44/Tolkien has already begun giving his drafts to his youngest son and to C. S. Lewis by early 1938.

The Letters is a great resource for many matters Tolkienian.
 
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49/ Tolkien mentions that the hobbits have "packs." Irrelevantly, this raised in my mind the time when backpacks for ordinary daily use (as opposed to overnight excursions on woodland trails, etc.) first appeared. I'm old enough to remember that time (at least in Oregon). This would've been in the early 1970s. Up to that time, as I recall, kids carried their books to school in their hands. I didn't get a backpack till I was a college undergraduate well into the Seventies. My understanding is that a company called Jansport got the backpack thing going.

But back to Tolkien... from page 51 of The Return of the Shadow I see that a certain fox made his appearance very early in Tolkien's writing of LotR. Here, slightly revised, is an excerpt from something I wrote about him for a fanzine article, referring to the published Fellowship of the Ring:

Famously, Professor Tolkien included allusions to legends of the Elder Days in The Hobbit and The Lord of the Rings. When The Silmarillion and other posthumous books were published, readers learned how very far these bits were from being mere ad hoc inventions that Tolkien had inserted to give a superficial sense of depth to the main story. Far from it! Whether Tolkien rendered the story in detail (e.g. Tύrin’s story) or not (Queen Berύthiel and her cats), these allusions turned out to be true glimpses of vistas that were to open out for readers when more of Tolkien’s work came before their eyes.

There remain a few brief bits that most readers probably forget, between readings. When they do encounter them, some readers may wonder whether the bits really do belong in Middle-earth. I think they do. Take this incident...

Frodo, Sam, and Pippin set out on a journey through the Shire to Crickhollow. Pippin tires, and the hobbits make a fire and settle down for the night. We read that:

A few creatures came and looked at them when the fire had died away. A fox passing through the wood on business of his own stopped several minutes and sniffed.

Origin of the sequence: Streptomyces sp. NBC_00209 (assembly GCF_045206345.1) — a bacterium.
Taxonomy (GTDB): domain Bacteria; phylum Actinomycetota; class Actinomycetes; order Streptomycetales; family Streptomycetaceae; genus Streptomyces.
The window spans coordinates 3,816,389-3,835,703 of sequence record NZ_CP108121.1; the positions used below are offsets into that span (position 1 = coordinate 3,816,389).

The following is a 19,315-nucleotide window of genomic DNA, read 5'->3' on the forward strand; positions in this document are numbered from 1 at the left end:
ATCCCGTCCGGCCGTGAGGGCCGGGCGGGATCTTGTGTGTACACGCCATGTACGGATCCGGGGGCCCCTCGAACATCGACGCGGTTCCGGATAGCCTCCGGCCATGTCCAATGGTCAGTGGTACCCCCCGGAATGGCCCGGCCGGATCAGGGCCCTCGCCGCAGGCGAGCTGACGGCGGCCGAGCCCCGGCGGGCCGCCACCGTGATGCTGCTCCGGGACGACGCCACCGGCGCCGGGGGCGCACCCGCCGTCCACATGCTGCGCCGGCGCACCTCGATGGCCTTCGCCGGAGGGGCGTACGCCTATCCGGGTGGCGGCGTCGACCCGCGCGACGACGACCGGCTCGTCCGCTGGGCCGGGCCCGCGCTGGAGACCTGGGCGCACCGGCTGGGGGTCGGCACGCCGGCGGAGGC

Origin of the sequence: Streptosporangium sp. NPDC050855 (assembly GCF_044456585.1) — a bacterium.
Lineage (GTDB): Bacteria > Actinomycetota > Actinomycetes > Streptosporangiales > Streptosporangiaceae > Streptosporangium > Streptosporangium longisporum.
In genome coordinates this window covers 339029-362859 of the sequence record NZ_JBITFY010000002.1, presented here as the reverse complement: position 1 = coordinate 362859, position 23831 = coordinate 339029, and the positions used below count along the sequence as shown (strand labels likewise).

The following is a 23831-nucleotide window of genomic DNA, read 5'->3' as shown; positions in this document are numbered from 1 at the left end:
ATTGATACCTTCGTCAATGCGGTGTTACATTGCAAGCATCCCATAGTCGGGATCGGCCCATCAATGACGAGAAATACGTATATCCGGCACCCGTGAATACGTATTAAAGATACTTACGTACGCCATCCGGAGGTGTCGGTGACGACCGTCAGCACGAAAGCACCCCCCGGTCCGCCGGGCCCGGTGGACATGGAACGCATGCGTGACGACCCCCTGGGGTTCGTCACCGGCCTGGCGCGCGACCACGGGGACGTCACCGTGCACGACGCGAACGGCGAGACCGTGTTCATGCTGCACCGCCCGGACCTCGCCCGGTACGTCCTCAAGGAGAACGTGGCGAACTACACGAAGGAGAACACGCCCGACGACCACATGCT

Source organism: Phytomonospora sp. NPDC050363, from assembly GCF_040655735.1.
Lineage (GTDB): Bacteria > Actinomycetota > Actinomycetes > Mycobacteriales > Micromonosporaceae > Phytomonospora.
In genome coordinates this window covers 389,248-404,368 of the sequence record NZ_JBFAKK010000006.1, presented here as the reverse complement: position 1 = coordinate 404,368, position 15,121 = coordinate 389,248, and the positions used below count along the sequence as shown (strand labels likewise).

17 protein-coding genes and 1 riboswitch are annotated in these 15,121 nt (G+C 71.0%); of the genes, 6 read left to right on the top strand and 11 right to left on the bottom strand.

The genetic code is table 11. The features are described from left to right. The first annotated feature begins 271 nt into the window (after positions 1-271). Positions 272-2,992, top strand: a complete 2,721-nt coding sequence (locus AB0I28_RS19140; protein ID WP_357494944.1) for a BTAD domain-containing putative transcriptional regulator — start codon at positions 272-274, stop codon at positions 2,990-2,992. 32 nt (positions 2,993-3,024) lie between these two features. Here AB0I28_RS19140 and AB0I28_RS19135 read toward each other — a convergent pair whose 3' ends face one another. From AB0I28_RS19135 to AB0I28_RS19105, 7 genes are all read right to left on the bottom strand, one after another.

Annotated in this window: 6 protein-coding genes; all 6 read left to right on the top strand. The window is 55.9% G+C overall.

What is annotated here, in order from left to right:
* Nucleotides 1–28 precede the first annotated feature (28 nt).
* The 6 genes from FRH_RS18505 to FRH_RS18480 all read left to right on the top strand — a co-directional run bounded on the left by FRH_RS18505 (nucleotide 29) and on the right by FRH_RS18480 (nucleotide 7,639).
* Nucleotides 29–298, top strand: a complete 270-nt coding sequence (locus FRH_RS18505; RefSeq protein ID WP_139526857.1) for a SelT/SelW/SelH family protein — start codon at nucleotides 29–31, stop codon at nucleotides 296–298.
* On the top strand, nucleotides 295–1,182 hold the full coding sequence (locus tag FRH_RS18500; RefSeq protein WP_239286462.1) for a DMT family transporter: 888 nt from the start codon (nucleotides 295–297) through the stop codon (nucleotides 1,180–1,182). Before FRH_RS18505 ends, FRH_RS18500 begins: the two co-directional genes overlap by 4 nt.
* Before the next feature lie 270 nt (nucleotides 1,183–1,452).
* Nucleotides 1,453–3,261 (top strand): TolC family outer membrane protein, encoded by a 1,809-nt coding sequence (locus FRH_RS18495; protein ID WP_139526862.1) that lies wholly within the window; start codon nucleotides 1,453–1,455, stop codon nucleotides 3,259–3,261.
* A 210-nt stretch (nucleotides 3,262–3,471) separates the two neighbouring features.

“Hobbits!” he thought. “Well, what next? I have heard of strange doings in this land, but I have seldom heard of a hobbit sleeping out of doors under a tree. Three of them! There’s something mighty queer behind this.” He was quite right, but he never found out any more about it. [The Fellowship of the Ring, Chapter 3 “Thee Is Company”]

Did you remember that fox? He is evidently a rational creature, possessed of self-awareness. He is thus what C. S. Lewis’s Ransom learns, in Out of the Silent Planet, to call hnau. The fox can converse with unspecified others, from whom he’s heard of unusual goings-on here in the “heart of the Shire.” He assesses the situation correctly as of the moment, and that’s all.

In later years, perhaps Tolkien wondered whether this passage should have been included in The Lord of the Rings. The time came, we know, when he found himself perplexed regarding elements of his own literary creation, such as the conundrum of the Orcs: evidently rational creatures capable of some sense of justice and injustice, as seen when lowly foot-soldiers gripe about treatment by their superiors – yet also irredeemable. In another example, Tolkien second-guessed himself about the idea of an originally flat earth.

And so he might also have wondered whether a rational, self-conscious fox should have been included in The Lord of the Rings. But I’m glad that the fox is there. The incident charms us because, for a moment, the fox embodies the life of a countryside that is shared by rural folk and by feral animals and belongs to both. Kentucky essayist Wendell Berry knows about “margins” such as this, between wilderness on the one hand, and the landscape extensively adapted to people’s uses on the other.